The Coalition’s Annual Fall Training Conference provides an opportunity for government and industry leaders to address the latest in Federal procurement and work together towards a more efficient and effective procurement system for the benefit of the American taxpayer. This year’s conference, Continuing the Dialogue, was no exception. Some of the most valuable dialogue occurred during the breakout sessions that covered the broad spectrum of services and products that members offer through the MAS program. The sessions provided an opportunity for the leadership of the FAS acquisition centers to meet directly with their industry partners to discuss the latest program developments and plans to improve their programs and continue growth in the coming fiscal year.
In case you missed this year’s IT Schedule 70 breakout session, the IT Acquisition Center announced its FY2013 goal to double its annual sales to $32 billion. The Coalition has always supported Schedule 70’s objective of continued growth, providing even more opportunities for contractors to meet the needs of Federal agencies through best value technologies. The $32 billion goal may be viewed as a “moon shot” in the context of Federal budget cuts and possible sequestration in 2013. However, it’s important to consider the benefits of the IT Center setting high goals in order to make real progress in areas that will make a difference to GSA’s customer agencies, its industry partners, and ultimately the American taxpayer.
There are several cross-cutting measures that the Coalition has advocated to modernize the MAS program as a whole. The IT Center can take these measures to increase the efficiency, effectiveness and utility of its contract offerings for GSA customers:
- Allow Other Direct Costs (ODCs) for task orders. Schedule 70 contractors (and Coalition members) promote use of the schedule for Federal agencies to procure comprehensive solutions to meet their IT service requirements. However, the inability to include ODCs on task orders under the MAS program continues to be a disincentive for many customer agencies to use the program. Implementing existing regulatory authority to allow ODCs on Schedule 70 task orders will attract agencies to the MAS program that currently find it necessary to set up separate contract vehicles to purchase IT services similar to those already on the IT Schedule. Facilitating the acquisition of ODCs through Schedule 70 has the dual benefit of making the GSA program more useful to customer agencies and reducing potential government costs associated with contract duplication.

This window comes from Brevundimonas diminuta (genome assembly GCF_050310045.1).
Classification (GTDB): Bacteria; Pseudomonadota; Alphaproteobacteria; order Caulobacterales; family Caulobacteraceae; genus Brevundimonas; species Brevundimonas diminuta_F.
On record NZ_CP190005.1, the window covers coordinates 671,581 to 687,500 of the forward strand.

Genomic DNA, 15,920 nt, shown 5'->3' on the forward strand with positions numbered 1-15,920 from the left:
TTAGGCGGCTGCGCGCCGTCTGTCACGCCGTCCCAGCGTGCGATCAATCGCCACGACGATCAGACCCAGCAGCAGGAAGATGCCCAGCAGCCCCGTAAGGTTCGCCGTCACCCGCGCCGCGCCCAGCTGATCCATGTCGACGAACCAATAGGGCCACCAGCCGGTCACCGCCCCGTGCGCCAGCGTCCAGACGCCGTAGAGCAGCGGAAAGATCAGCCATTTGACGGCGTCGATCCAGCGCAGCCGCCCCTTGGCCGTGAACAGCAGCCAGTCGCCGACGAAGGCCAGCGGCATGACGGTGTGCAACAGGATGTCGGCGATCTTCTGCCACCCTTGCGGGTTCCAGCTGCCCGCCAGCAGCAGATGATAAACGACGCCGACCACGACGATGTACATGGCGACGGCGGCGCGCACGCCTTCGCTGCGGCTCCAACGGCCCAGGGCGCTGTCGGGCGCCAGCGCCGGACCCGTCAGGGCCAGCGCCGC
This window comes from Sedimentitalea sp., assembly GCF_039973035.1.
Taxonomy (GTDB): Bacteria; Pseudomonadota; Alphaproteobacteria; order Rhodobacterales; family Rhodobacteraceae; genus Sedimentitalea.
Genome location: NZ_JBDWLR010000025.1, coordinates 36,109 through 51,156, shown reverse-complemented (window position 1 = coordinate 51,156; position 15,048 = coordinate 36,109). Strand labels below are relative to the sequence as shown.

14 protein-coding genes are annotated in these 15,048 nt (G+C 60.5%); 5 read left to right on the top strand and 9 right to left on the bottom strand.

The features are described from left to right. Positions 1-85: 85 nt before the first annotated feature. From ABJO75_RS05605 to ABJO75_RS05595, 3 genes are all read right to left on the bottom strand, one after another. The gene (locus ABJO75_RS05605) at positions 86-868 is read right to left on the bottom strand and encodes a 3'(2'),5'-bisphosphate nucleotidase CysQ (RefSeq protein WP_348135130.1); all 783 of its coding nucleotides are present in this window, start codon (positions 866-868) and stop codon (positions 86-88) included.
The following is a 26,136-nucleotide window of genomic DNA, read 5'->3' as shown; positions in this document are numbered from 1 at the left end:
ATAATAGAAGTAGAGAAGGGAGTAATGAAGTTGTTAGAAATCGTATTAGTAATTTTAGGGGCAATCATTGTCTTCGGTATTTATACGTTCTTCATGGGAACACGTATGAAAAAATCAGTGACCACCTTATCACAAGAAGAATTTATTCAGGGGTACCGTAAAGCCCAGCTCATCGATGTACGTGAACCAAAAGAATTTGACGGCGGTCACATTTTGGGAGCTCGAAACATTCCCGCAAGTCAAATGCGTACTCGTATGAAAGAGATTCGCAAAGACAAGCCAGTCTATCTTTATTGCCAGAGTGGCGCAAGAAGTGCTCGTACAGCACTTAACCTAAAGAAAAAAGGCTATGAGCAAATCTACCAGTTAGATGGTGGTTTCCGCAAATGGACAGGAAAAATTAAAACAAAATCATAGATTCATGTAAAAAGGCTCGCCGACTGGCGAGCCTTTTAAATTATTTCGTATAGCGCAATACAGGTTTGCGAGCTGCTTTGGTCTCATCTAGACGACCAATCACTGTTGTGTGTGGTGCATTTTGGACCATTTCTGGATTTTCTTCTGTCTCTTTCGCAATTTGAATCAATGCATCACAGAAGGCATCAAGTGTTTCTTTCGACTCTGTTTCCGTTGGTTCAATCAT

- Shorten the modification processing time to add new technologies. One of the strengths of the MAS program is continuous open seasons which allow new contract offers to be submitted at any time. Under the updated contract modification process, contractors can continually refresh offered technologies. However, getting the newest technologies to the Federal market under Schedule 70 is only as effective as the modification process is efficient. Streamlining the mod processing time to add new technologies will bring the services and products offered under Schedule 70 more in alignment with commercial offerings and the latest in innovation. A concrete first step that the IT Center could take is to address the processing time for reviewing EULAS. Despite recent efforts it is still taking far too long for contractors to upgrade/enhance their software offering. As a result, the IT Center is at significant risk of losing market share and fostering contract duplication as customer agencies look for alternatives to meet their software needs.
- Put “commercial” back into commercial contracting. The fundamental strength of the MAS program is its reliance on the commercial marketplace, which increases competition and cost effective solutions. Government unique requirements add to costs and make it difficult for companies to do business with the government. The more that the IT Acquisition Center’s policies and requirements can be aligned with commercial practices, the more companies can provide the innovative competitively-priced solutions they offer commercial customers to the Federal market under Schedule 70. Putting commercial back into commercial item contracting will increase access to the latest technologies in the commercial marketplace. It will enhance competition for customer agencies and lead to more cost effective, best value solutions to the government’s information technology needs. The IT Center is uniquely positioned in the federal marketplace to be the leader in putting commercial back into commercial item contracting.
- Consider adding a cost-reimbursement capability. Given the Department of Defense’s interest in procuring some types of services on a cost-reimbursement basis, any plan to significantly increase sales under Schedule 70 should examine this contract type and develop a solution to keep the program attractive to GSA’s biggest customer.
Over the last year the Coalition has highlighted the potential for these measures to improve the entire MAS program. The themes articulated will remain at the heart of our continuing dialogue with GSA. There has never been a better time for Government and industry to seize the opportunity to “modernize” the MAS program for the benefit of customer agencies and the U.S. taxpayer.